“You weren’t a celebrity, but you were known as a Concorde pilot,” he says.

On flights, he’d regularly be quizzed by a younger co-pilot keen to know all about Tye’s time flying supersonic.

Tye always enjoyed these trips down memory lane.

“I’d be delighted to share my passion and privilege with them and tell them all about it — and I’d try and get it right and know when to shut up and not hog the limelight.”

There were only ever two female Concorde pilots: British Airways’ Barbara Harmer, who passed away in 2011, and AirFrance’s Béatrice Vialle, who still works for the French airline.

Tye knew Hammer and says she was “absolutely wonderful.”

While aviation is still known for being a predominantly male, predominantly White industry, Tye says he’s heartened to see progress in the two decades since Concorde’s final flight.

“We are definitely becoming more diverse,” he says.

Future of supersonic flight

Almost two decades since Concorde’s final flight, the allure of supersonic flight hasn’t waned, with companies such as Boom Supersonic plotting plans for Concorde’s successor.

The former Concorde pilots have mixed views on the likelihood of supersonic flight’s return.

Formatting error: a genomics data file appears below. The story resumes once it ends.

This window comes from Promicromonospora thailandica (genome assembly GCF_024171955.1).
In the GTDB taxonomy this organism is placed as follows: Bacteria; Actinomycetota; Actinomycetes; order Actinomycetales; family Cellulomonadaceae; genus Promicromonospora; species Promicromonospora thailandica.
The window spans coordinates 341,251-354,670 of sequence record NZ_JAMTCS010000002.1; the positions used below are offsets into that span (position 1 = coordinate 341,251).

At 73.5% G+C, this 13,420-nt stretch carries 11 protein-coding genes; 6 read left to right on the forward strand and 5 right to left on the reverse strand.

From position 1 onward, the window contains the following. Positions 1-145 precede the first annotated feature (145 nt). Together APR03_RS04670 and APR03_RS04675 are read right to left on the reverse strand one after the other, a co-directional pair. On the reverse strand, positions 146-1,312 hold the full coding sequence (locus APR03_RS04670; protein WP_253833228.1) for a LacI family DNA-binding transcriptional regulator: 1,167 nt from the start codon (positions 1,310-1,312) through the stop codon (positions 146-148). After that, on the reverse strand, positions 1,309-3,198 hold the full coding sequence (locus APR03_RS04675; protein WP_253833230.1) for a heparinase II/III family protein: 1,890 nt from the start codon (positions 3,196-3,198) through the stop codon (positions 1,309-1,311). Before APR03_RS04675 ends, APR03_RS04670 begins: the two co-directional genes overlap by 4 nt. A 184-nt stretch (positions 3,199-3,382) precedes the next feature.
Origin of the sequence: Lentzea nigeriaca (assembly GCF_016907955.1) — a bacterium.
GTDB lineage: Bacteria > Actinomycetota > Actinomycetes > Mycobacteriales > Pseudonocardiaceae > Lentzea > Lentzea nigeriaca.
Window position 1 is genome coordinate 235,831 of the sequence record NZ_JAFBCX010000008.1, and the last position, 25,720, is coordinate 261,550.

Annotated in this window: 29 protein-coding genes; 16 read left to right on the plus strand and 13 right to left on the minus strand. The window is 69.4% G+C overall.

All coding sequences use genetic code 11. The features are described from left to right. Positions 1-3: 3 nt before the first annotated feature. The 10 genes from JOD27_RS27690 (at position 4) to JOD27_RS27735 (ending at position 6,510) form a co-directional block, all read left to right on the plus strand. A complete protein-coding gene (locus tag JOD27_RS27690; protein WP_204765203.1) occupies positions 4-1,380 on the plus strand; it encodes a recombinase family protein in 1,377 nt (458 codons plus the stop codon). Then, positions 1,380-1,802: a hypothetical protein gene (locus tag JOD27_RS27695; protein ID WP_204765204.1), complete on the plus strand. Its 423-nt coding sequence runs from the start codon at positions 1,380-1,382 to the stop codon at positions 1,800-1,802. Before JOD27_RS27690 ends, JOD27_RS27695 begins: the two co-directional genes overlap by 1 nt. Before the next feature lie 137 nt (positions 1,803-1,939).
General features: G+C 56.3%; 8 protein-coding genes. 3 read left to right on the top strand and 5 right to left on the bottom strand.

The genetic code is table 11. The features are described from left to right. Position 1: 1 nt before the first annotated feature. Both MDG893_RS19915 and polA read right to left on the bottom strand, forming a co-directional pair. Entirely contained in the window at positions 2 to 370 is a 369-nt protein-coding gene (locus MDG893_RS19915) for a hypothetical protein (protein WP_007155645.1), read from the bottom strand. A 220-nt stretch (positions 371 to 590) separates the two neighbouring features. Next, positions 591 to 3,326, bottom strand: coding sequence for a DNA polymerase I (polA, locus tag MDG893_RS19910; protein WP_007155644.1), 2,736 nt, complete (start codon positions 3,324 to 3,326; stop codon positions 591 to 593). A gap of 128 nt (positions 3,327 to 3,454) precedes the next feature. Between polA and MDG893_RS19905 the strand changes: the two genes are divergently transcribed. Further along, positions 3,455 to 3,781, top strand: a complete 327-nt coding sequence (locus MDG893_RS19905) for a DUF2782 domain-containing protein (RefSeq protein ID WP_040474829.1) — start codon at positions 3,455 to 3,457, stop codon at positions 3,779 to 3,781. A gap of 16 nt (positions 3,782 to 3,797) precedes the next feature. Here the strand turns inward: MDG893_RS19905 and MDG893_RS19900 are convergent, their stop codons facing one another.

Lowe cites the roadblocks of “the cost of development, the cost of materials, the cost of fuel.”

Tye reckons it’s “something that could definitely happen again,” but points out engines would need to be quieter and more fuel efficient.

“We couldn’t have Concorde engines now, they’re far too noisy and use far too much fuel,” he says.

Westray says it “could be a reality, but I think it’s a lot further away than people think.”

But one thing he is confident about — there will always be forward-thinking aviation development happening somewhere, somehow.

“Scientists and aviation enthusiasts never stop and they’ll always be people pushing to expand the envelope,” he says.

Today, Tye says he’s just grateful to have had the opportunity to fulfill his teenage dream. Piloting Concorde was an incredible job and every morning, he’d wake up excited and thankful.

“Most of the people in my street would be walking off to the station with their briefcases, and I’d be getting in my car to drive to the airport to fly Concorde to New York. So that was just a thrill and an excitement every day when I went to work.”

Correction: An earlier version of this story misidentified the RAF base from which Concorde test flights were flown.